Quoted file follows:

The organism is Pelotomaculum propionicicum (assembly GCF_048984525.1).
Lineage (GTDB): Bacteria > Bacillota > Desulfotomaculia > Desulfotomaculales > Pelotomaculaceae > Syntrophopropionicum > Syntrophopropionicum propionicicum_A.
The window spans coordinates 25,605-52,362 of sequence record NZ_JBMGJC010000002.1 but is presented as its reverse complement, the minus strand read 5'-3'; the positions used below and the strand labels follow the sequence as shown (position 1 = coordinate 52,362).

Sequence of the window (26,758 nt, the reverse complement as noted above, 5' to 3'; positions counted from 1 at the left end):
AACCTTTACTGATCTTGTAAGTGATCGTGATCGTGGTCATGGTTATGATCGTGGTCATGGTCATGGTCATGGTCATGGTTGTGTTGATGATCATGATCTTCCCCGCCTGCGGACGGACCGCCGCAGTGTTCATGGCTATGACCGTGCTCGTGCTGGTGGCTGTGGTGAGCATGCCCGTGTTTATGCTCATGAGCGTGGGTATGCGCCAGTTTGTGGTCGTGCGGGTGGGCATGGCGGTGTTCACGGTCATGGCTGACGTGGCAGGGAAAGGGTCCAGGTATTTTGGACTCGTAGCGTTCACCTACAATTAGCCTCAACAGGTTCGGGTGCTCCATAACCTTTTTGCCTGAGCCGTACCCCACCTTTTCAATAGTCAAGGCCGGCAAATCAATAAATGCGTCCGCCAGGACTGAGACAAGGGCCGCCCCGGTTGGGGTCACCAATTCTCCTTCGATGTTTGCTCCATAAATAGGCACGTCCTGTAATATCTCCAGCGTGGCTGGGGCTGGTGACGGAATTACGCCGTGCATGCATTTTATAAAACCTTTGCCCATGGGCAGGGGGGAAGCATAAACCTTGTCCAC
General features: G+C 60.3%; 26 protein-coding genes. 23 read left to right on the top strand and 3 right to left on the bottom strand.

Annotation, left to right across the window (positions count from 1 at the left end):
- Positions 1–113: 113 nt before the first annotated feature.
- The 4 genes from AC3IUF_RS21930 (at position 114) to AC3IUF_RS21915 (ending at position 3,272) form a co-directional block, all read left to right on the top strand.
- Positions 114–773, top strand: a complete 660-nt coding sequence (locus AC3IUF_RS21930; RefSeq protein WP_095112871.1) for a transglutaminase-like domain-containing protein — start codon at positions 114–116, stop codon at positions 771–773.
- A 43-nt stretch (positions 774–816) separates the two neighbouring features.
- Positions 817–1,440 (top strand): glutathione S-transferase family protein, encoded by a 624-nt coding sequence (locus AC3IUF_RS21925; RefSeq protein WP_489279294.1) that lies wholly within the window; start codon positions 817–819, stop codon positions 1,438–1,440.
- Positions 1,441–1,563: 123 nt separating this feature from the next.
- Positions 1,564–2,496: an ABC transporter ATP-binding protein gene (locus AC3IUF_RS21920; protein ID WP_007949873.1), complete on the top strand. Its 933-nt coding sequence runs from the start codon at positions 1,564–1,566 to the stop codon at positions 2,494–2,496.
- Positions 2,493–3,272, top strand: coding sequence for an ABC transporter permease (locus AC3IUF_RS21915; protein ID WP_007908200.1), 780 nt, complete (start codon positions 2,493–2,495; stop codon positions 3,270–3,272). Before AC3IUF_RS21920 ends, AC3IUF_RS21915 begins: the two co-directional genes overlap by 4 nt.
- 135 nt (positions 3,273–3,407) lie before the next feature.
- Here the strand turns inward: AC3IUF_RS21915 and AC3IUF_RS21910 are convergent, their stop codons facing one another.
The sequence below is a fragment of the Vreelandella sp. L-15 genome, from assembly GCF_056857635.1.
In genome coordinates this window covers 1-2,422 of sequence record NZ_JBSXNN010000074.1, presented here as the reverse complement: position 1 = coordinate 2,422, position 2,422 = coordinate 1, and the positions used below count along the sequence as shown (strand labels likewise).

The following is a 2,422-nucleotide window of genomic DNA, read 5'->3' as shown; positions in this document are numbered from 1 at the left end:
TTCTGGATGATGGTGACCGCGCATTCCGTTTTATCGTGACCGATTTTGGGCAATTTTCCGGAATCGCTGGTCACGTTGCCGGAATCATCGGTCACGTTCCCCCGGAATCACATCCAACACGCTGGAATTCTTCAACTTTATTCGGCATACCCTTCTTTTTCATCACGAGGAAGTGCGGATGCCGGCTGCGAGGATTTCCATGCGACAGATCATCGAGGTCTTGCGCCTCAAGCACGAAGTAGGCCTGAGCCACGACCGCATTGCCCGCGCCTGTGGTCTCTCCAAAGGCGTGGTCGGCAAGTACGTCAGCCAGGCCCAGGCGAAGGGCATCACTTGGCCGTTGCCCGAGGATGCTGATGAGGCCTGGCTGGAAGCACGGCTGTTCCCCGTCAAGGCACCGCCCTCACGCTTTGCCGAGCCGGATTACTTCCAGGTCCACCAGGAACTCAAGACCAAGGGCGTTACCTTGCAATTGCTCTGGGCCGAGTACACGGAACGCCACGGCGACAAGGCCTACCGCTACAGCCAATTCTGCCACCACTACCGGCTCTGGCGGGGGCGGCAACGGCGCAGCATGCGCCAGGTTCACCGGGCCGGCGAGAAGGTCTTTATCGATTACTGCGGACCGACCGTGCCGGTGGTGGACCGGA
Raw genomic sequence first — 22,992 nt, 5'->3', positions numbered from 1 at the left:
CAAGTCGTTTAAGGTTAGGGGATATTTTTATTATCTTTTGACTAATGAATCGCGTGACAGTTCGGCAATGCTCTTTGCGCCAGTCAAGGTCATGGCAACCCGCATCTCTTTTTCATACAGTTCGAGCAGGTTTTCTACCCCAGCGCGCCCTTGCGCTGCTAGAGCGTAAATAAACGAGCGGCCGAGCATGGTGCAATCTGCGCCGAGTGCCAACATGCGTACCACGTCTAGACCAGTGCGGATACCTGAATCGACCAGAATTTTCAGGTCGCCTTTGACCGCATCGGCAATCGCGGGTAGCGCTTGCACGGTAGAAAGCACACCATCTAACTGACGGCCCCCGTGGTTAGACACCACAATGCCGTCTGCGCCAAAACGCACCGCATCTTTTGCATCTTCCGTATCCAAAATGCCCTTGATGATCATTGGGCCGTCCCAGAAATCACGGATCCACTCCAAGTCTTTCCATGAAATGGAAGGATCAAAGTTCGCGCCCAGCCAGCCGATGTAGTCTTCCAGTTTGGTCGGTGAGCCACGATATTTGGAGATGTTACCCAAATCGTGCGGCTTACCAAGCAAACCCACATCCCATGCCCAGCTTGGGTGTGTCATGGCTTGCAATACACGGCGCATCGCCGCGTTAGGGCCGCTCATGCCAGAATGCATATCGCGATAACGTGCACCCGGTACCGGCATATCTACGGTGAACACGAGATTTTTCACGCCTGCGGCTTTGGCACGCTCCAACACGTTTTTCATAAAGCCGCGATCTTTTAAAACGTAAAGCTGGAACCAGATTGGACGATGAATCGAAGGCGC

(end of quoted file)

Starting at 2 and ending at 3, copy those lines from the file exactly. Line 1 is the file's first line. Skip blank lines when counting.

Lineage (GTDB): Bacteria > Bacillota > Desulfotomaculia > Desulfotomaculales > Pelotomaculaceae > Syntrophopropionicum > Syntrophopropionicum propionicicum_A.
The window spans coordinates 25,605-52,362 of sequence record NZ_JBMGJC010000002.1 but is presented as its reverse complement, the minus strand read 5'-3'; the positions used below and the strand labels follow the sequence as shown (position 1 = coordinate 52,362).